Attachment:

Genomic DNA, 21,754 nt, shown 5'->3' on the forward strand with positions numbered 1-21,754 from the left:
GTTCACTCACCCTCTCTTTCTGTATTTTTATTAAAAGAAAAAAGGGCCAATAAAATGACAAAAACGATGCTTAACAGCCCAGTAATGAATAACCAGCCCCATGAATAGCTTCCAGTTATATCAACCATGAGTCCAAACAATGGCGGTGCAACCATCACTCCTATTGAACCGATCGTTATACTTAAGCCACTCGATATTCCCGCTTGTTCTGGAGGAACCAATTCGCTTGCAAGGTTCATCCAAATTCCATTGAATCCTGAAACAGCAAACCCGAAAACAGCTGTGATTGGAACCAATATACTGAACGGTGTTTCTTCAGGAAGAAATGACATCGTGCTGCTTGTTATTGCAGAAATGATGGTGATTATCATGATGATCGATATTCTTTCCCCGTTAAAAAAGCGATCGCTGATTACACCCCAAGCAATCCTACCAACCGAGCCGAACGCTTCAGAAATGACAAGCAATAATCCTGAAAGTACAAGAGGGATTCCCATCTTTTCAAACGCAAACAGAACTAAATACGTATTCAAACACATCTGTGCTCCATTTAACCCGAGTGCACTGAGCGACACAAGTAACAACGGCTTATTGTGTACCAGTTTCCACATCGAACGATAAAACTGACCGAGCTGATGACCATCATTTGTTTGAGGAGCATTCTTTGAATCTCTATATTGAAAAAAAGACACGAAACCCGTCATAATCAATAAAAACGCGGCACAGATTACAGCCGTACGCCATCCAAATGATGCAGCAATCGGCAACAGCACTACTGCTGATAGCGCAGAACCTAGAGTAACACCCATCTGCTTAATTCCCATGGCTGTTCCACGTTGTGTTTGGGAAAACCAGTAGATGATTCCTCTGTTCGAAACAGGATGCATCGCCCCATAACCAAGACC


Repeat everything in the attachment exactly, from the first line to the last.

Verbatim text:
Genomic DNA, 21,754 nt, shown 5'->3' on the forward strand with positions numbered 1-21,754 from the left:
GTTCACTCACCCTCTCTTTCTGTATTTTTATTAAAAGAAAAAAGGGCCAATAAAATGACAAAAACGATGCTTAACAGCCCAGTAATGAATAACCAGCCCCATGAATAGCTTCCAGTTATATCAACCATGAGTCCAAACAATGGCGGTGCAACCATCACTCCTATTGAACCGATCGTTATACTTAAGCCACTCGATATTCCCGCTTGTTCTGGAGGAACCAATTCGCTTGCAAGGTTCATCCAAATTCCATTGAATCCTGAAACAGCAAACCCGAAAACAGCTGTGATTGGAACCAATATACTGAACGGTGTTTCTTCAGGAAGAAATGACATCGTGCTGCTTGTTATTGCAGAAATGATGGTGATTATCATGATGATCGATATTCTTTCCCCGTTAAAAAAGCGATCGCTGATTACACCCCAAGCAATCCTACCAACCGAGCCGAACGCTTCAGAAATGACAAGCAATAATCCTGAAAGTACAAGAGGGATTCCCATCTTTTCAAACGCAAACAGAACTAAATACGTATTCAAACACATCTGTGCTCCATTTAACCCGAGTGCACTGAGCGACACAAGTAACAACGGCTTATTGTGTACCAGTTTCCACATCGAACGATAAAACTGACCGAGCTGATGACCATCATTTGTTTGAGGAGCATTCTTTGAATCTCTATATTGAAAAAAAGACACGAAACCCGTCATAATCAATAAAAACGCGGCACAGATTACAGCCGTACGCCATCCAAATGATGCAGCAATCGGCAACAGCACTACTGCTGATAGCGCAGAACCTAGAGTAACACCCATCTGCTTAATTCCCATGGCTGTTCCACGTTGTGTTTGGGAAAACCAGTAGATGATTCCTCTGTTCGAAACAGGATGCATCGCCCCATAACCAAGACC